Help with Lavender!!

Discussion in 'Herb Gardening' started by foxgloveandwhiskey, Jun 6, 2017.

  1. foxgloveandwhiskey

    foxgloveandwhiskey New Seed

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    This lavendar came back from last year very nicely. I had most of the lavendar plants along side a fence where it was mostly sun. All of those lavendar plants have been great. I took this plant and moved it over by my patio table. Within a week it started to look like this. I think my fiance has been watering it too. Does it look like it is getting too much water? Too much sun? Not enough sun?

    Thanks!
     

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  3. Philip Nulty

    Philip Nulty Strong Ash

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    Looks pretty bad,..the usual problem tends to be too much water,..touch wood that if you ensure its not getting more water than it needs and gets lots of sun to dry up the soil,..it should recover,..hoping its just a water problem,..by the way do you have a dog :whistling:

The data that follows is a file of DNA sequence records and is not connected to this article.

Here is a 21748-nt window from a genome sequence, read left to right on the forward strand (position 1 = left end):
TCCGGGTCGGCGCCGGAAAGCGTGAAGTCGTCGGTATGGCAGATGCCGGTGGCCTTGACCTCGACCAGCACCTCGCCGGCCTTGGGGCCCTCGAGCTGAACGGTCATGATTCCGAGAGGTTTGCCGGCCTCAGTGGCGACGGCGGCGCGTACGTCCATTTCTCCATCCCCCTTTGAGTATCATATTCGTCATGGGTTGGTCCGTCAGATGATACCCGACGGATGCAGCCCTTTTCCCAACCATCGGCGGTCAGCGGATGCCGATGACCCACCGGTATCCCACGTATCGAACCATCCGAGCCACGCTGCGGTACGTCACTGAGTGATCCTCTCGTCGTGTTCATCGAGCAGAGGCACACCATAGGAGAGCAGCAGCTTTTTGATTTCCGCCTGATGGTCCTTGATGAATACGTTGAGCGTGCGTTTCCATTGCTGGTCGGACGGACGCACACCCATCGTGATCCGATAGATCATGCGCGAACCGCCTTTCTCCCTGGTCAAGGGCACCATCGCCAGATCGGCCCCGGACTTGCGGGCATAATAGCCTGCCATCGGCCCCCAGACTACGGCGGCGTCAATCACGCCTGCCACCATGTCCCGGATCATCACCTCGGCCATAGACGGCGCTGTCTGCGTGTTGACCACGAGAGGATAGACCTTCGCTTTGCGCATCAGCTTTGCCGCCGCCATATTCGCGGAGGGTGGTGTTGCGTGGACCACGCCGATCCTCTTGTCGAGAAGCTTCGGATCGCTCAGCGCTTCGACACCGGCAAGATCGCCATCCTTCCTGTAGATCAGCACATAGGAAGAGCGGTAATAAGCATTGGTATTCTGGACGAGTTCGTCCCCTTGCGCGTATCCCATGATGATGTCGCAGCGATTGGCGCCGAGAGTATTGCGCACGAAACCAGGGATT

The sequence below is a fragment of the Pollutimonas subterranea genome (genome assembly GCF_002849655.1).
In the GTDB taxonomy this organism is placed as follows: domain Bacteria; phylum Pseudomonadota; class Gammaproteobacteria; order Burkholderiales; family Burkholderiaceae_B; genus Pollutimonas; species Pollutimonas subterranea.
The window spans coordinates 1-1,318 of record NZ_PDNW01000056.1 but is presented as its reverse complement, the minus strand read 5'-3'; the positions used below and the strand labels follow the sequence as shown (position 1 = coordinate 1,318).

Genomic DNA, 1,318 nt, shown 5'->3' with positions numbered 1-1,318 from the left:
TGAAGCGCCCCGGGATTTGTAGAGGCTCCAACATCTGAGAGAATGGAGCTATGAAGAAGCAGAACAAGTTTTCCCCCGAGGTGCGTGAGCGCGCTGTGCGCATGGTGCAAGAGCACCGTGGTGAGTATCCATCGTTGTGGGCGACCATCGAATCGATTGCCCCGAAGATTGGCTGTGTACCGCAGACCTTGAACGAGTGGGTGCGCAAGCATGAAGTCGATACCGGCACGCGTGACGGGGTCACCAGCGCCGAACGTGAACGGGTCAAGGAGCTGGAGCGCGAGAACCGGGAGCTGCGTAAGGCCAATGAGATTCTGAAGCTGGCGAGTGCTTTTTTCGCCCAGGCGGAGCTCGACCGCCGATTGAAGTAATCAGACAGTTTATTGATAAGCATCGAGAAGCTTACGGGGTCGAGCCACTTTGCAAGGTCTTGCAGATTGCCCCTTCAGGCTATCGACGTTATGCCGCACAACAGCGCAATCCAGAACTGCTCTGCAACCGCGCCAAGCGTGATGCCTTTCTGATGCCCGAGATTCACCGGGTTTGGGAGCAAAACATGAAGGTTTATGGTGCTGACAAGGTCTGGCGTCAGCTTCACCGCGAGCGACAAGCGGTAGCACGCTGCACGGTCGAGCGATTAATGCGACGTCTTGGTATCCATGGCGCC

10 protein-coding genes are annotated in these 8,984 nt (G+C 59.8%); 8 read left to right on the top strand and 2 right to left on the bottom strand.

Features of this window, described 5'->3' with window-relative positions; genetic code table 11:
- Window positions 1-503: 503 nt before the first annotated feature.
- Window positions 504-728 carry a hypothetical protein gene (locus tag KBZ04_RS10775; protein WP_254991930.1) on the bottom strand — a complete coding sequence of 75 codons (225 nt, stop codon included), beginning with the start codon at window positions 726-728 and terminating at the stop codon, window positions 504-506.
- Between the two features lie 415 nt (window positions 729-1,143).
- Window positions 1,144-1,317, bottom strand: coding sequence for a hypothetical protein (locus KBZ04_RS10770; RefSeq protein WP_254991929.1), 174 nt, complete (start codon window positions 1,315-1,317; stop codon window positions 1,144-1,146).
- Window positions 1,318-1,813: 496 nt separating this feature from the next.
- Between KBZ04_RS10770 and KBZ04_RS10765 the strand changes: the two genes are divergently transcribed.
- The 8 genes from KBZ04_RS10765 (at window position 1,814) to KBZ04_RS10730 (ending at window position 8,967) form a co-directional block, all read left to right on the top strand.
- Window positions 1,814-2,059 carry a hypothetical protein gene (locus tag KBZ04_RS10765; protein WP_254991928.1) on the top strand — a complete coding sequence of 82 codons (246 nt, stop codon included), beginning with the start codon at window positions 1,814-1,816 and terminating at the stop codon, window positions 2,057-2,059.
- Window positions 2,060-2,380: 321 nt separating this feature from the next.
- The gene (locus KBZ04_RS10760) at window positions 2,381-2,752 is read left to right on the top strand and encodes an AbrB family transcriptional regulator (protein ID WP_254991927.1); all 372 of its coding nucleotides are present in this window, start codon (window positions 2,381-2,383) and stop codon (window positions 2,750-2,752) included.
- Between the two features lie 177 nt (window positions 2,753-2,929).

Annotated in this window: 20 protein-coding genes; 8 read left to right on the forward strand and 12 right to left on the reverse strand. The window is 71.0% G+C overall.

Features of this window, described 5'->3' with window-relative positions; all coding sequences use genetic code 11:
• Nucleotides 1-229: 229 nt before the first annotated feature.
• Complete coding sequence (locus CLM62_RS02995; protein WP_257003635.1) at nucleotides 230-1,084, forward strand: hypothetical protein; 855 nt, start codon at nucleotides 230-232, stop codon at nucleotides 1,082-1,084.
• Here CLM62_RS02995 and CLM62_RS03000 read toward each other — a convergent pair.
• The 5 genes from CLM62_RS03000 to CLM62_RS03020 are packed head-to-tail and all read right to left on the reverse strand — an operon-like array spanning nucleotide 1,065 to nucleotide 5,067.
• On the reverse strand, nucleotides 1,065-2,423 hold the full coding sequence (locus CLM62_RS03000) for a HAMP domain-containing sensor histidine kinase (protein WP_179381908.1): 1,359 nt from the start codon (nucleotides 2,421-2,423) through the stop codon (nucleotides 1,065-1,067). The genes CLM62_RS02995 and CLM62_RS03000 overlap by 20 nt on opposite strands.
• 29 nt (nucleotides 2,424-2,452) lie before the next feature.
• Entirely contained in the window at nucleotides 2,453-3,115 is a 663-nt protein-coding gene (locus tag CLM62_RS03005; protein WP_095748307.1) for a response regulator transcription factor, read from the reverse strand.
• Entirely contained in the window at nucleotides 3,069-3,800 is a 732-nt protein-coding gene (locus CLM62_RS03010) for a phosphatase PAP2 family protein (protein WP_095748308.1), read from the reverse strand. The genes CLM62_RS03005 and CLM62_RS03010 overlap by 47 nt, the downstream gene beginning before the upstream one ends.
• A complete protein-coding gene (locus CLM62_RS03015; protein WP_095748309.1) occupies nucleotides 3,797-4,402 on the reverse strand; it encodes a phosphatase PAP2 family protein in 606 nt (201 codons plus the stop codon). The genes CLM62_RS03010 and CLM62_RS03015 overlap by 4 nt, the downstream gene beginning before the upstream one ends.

4. carolyn

    carolyn Strong Ash

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    probably it was not a good time to move it. it should have been dormant when you wanted to try moving it. it is too stressful for it to grow roots and support a growing plant all at the same time. quit watering it and give it a severe haircut. maybe just maybe you might save it but don't be surprised if it completely dies.
     
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  5. Sjoerd

    Sjoerd Mighty Oak

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    The the posts from my colleagues above here have pretty much covered the what an why's.
    For me the most pertinent remarks were Carolyn's--wrong time to move....and the fact that it was moved.

    I have had a long and only moderately successful relationship with lavender over the years. Over here it is billed as a easy plant that does not need much care. All that is true if one gets the conditions right for growing and then leaves it alone. I find them so very sensitive to change. I have tried moving mine during a variety of months and it just does not work.